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Wednesday, November 20, 2013

Steamed Yam Cake 芋头糕


It has been a real long break from blogging - my head had been buried in books in the past couple of months in preparation for a couple of exams, we made a trip back to Malaysia for my sis-in-law's graduation, I headed off for a reunion trip with my high school friends in New York City and Chicago soon after returning here, went for a college interview and thankfully, I got accepted!

I had the joy of hosting two of my friends who extended their stay in the States after the reunion, and it was just within the past week did I slowly resume cooking after months of going inactive.

One thing that one of them, Siew Hoon specially requested for - the Little Sheep Mongolian Hot Pot 小肥羊火锅. She has always been a huge fan of this, and it was thanks to her that I was first introduced to this Mongolian Hot Pot during our college years about 6 years ago. One of her must-have in the hot pot - yam! The remaining yam that did not end up in the hot pot - they ended up right here - steamed yam cake!


This is a recipe by Su-yin from Bread et Butter in her guest post Yam Cake Recipe (Or Kuih) for Rasa Malaysia. It was a love-at-first-try for me when I first made it a couple of years ago. Su-yin's recipe is simple enough - it comes in a simple ratio of yam:rice flour:water at 1½:1:2. They can be measured with just anything - a bowl or a cup, big or small. This recipe is as good as a fool-proof one as long as the ratio is right. I have, however, had my fair share of not-so-successful attempts, thanks to my lack of skill and experience. Some notes from those experiences of mine:

1. As much as it feels so tempting to load up on yam and dried shrimps, do not overdo them - or you risk ruining the cake's texture - it may turn out hard. You can, however, garnish as generously as you want before serving it.
2. Check that you have enough boiling water in the steamer to last through the steaming process. I ran out of water in the steamer once, and it totally ruined my timing.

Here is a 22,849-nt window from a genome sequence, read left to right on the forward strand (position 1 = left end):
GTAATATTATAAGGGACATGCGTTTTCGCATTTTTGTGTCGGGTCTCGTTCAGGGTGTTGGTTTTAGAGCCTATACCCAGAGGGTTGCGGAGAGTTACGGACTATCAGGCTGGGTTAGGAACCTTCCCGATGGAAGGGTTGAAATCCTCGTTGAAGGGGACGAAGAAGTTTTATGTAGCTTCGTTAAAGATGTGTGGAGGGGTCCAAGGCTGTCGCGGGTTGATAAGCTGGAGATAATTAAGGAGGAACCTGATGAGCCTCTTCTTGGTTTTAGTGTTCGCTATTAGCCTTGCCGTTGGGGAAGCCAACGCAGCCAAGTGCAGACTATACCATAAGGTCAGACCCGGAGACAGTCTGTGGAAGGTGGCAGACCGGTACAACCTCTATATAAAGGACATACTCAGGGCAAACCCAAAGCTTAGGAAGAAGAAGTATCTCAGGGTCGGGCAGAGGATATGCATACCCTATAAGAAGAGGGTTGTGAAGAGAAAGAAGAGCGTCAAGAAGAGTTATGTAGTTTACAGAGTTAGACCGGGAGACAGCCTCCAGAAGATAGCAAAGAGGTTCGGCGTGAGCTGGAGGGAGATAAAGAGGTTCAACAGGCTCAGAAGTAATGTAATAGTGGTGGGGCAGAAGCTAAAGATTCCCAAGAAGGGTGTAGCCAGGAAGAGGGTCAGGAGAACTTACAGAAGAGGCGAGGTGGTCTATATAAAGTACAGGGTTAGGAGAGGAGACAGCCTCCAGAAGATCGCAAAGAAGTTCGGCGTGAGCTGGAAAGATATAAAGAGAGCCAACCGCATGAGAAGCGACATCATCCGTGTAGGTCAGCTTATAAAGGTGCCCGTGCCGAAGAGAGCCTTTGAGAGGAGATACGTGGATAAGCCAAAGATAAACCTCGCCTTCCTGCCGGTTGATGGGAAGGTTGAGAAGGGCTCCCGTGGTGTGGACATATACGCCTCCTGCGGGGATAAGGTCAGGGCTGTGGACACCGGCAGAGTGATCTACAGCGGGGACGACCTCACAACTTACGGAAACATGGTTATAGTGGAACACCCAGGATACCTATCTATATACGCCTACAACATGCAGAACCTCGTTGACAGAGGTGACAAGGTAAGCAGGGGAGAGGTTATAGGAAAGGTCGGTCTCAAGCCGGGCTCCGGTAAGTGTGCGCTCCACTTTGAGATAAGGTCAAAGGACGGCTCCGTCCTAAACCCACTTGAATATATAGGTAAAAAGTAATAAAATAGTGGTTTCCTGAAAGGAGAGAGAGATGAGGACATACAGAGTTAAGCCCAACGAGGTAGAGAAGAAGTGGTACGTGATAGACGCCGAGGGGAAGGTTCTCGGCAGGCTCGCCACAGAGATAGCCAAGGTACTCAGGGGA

3. Let the freshly steamed yam cake cool down completely before serving them. The shape holds better as they cool down - it makes cutting easier.


Steamed Yam Cake 芋头糕
Adapted from Rasa Malaysia
Original source Bread et Butter
Makes a 8" pan
1½ bowl yam, diced into 1-2cm cubes
3/4 bowl dried shrimp, soaked, drained, and coarsely chopped
5 shallots, minced
1 bowl rice flour
2 bowls water
2 tbsps wheat starch
1 tsp five spice powder
1/2 tsp salt
1/2 tsp white pepper powder
cooking oil



Garnishing
dried shrimps, soaked, drained, coarsely chopped, and browned in oil
2 stalks spring onion, sliced
crispy fried shallots (recipe here)





1. Lightly oil a pan over medium-high heat. Add in the dried shrimps. Fry for about a minute and add in shallots. Fry until aromatic and lightly browned. Add more oil from time to time if it gets too dry.


2. Add in the diced yam, mix, and fry until lightly browned.


3. In a bowl, mix in water, rice flour, wheat starch, five spice powder, salt and white pepper powder. Stir to form a smooth batter.


4. Add this batter to the pan and stir to mix everything well. The mixture will thicken almost instantaneously.


5. Once well mixed, pour the mixture into a well greased heatproof pan. Transfer the pan into the steamer and cover.


6. Steam on high heat for 45 minutes. Test its readiness with a skewer/chopstick. A skewer/chopstick that comes out clean indicates that the yam cake is ready.


7. Remove the pan from steamer. Garnish generously with crispy fried shallots, spring onion and fried dried shrimps all over the top.


8. Let cool completely before serving. Best served with chili sauce. My favorite - the Sriracha sauce!

8 comments:

  1. What is the size of your bowl??

    ReplyDelete
    Replies
    1. I didn't use a bowl; I used a 1-cup measuring cup and filled it to the brim instead. As mentioned in the blog, you can use any size or bowl that you wish, as long as you keep the ratio of of yam:rice flour:water at 1½:1:2. They can be measured with just anything - a bowl or a cup, big or small.

      Delete
  2. love this recipe! best orr kuih ever! i measure my chinese bowl to be 250ml and i used corn starch.

    ReplyDelete
    Replies
    1. Thank you! Corn starch, that's interesting! :)

      Delete
  3. Love this recipe. Wondering if pumpkin can be used instead of yam.

    ReplyDelete
    Replies
    1. I personally haven't tried this, but I don't see why not. Good luck giving it a try, and I hope it turns out great! :)

      Delete
  4. if I don't add yam, the rice flour and water ratio still the same?

    ReplyDelete
    Replies
    1. Hi Theresa, I'm afraid I can't help (sorry!). I honestly don't know how the ratio should be adjusted in your case; you may have to do some experiments there!

      Delete

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